Open Access Research - July 10 - 16
As historians, we aren't all that accustomed to sharing our research notes. We go to the archives, we take our photographs, we spend hours pouring over documents, photographs, diaries, newspapers... why should someone else benefit from our work?
There are a number of reasons why you should want to do this. This week we will read and discuss the arguments advanced by various historians, including
- Trevor Owens
- Caleb McDaniel
- Ian Milligan
- another post by Milligan
- Michelle Moravec
- Kathleen Fitzgerald
- Sheila Brennan
But most importantly, change is coming whether historians like it or not. Here in Canada, SSHRC has a research data archiving policy
All research data collected with the use of SSHRC funds must be preserved and made available for use by others within a reasonable period of time. SSHRC considers “a reasonable period” to be within two years of the completion of the research project for which the data was collected.
Note the conversation that ensued on Twitter after Milligan mentioned all this and also here
We will explore
- why and how to make our research notes open,
- what that implies for how we do research,
- and how we can use this process to maintain our scholarly voice online.
Really, it's also a kind of 'knowledge mobilization'. In this module you will find exercises related to setting up your github account, how to commit, fork, push and pull files to your own repository and to others'. Really, it's about sustainable authorship and preserving your research data.
By the end of this module you will know:
- how to work with github to foster collaboration
- how to set up, fork, and make changes to files and repositories
- the rationale for historians to make their work public
Remember: I do expect you to click through every link I provide, and to read these materials.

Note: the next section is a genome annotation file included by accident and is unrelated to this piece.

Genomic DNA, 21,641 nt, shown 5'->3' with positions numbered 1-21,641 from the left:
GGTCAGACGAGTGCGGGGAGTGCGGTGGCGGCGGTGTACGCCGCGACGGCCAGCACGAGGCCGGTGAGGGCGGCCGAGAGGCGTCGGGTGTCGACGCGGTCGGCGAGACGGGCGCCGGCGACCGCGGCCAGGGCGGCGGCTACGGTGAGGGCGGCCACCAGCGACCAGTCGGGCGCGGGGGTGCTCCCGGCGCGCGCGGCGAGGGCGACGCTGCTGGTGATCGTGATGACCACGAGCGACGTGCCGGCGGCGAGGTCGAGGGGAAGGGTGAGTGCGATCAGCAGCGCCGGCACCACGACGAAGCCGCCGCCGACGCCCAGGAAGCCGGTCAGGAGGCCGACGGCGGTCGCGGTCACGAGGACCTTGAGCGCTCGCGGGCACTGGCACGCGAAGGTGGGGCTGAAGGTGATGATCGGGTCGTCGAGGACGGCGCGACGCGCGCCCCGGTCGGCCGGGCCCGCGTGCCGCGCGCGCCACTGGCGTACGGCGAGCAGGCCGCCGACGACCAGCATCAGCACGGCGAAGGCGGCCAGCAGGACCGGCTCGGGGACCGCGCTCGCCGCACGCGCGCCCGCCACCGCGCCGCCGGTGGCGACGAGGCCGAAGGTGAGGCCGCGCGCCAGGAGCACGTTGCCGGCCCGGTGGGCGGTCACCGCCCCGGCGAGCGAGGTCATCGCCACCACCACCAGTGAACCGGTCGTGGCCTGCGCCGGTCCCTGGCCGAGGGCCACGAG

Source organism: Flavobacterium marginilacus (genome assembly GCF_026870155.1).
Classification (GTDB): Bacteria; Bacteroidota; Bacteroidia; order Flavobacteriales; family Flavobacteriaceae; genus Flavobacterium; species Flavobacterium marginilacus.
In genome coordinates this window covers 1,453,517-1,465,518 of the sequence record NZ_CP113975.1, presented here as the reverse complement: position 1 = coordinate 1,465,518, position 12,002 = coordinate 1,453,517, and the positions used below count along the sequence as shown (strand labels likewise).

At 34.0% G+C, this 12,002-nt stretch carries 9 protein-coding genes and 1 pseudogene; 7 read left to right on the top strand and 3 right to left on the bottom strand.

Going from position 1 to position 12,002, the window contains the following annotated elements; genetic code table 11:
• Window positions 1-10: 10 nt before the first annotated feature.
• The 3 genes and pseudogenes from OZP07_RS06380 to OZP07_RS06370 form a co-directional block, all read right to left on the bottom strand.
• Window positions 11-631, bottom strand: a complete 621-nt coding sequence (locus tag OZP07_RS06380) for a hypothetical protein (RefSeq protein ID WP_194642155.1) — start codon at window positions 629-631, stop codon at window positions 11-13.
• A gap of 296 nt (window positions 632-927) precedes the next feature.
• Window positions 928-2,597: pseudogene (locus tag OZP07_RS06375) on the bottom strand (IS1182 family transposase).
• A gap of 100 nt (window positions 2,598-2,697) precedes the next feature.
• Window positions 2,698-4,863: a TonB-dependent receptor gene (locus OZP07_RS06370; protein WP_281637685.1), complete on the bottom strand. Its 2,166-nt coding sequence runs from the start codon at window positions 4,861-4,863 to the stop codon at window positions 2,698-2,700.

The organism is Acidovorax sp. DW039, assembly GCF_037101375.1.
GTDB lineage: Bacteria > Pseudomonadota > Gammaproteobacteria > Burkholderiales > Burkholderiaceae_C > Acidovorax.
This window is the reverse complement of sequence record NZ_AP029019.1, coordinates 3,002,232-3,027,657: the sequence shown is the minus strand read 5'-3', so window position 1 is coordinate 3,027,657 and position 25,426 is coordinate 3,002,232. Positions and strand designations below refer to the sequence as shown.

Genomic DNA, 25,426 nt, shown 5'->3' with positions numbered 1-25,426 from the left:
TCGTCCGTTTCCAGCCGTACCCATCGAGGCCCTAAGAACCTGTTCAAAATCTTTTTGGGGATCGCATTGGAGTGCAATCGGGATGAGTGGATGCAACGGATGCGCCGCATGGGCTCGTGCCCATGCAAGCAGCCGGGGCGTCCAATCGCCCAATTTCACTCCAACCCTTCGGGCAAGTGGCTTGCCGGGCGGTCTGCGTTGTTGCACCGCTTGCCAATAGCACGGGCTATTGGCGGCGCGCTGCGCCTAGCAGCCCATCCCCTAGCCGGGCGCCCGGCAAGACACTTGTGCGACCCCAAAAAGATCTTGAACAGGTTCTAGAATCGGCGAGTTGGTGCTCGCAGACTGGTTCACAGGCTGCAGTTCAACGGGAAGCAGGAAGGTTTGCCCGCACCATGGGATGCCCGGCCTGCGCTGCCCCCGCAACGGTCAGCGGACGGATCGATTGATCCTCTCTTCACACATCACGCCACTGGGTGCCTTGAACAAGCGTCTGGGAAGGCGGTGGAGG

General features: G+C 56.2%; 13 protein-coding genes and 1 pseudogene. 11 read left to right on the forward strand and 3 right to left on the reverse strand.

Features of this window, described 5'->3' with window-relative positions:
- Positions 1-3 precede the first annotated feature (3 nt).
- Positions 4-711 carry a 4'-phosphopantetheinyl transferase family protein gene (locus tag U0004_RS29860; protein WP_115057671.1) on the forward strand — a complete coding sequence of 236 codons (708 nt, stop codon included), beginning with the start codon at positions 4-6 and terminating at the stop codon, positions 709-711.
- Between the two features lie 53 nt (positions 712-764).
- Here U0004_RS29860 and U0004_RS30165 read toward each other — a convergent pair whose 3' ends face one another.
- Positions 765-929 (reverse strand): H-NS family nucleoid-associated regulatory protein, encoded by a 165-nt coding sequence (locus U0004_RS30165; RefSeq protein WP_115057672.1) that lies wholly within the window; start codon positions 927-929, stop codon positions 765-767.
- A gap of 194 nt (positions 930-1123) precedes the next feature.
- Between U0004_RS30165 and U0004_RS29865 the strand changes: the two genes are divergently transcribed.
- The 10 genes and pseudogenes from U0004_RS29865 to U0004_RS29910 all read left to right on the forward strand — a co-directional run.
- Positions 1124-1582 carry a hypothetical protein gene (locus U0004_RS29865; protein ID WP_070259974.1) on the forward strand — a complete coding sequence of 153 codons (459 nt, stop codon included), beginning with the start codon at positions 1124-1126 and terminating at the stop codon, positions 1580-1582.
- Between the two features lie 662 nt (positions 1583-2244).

What you need to do this week
- Respond to the readings and the reading questions through annotation (taking care to respond to others' annotations as well) - see the instructions below. Remember to tag your annotations with 'hist3814o' so we can find them here
- Do the exercises for this module, pushing yourself as far as you can. Annotate the instructions where they might be unclear or confusing; see if others have annotated them as well, and respond to them with help if you can. Keep an eye on our Slack channel - you can always offer help or seek out help there. Write a blog post describing what happened as you went through the exercises (your successes, your failures, the help you may have found/received), and link to your 'faillog' (ie, the notes you upload to your github account - for more on that, see the exercises!).
- Submit your work here
As you read the posts linked to above (Brennan, Fitzgerald, Guldi and Armitage, McDaniel, Milligan, Moravec, Owens) click through to their 'about' or 'portfolio' pages. How are these scholars portraying themselves? How do they approach the idea of 'openness'? How is your own work 'generous'? Please annotate their work with your observations and questions; please also respond to someone else's annotation with a substantive observation of your own.
Then, make an entry on your blog that contrasts this picture of 'open access research' with what you may have learned about doing history in your other courses. Where are the dangers and where are the opportunities? What does 'open access' mean for you as a student?